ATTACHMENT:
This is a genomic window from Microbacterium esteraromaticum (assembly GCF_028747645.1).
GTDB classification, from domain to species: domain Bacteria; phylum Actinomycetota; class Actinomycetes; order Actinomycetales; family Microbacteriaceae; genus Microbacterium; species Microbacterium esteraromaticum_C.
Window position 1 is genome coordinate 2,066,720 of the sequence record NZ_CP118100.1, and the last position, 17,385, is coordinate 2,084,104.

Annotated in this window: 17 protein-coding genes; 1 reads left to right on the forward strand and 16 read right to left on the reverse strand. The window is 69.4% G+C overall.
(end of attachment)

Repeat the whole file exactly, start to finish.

This is a genomic window from Microbacterium esteraromaticum (assembly GCF_028747645.1).
GTDB classification, from domain to species: domain Bacteria; phylum Actinomycetota; class Actinomycetes; order Actinomycetales; family Microbacteriaceae; genus Microbacterium; species Microbacterium esteraromaticum_C.
Window position 1 is genome coordinate 2,066,720 of the sequence record NZ_CP118100.1, and the last position, 17,385, is coordinate 2,084,104.

Annotated in this window: 17 protein-coding genes; 1 reads left to right on the forward strand and 16 read right to left on the reverse strand. The window is 69.4% G+C overall.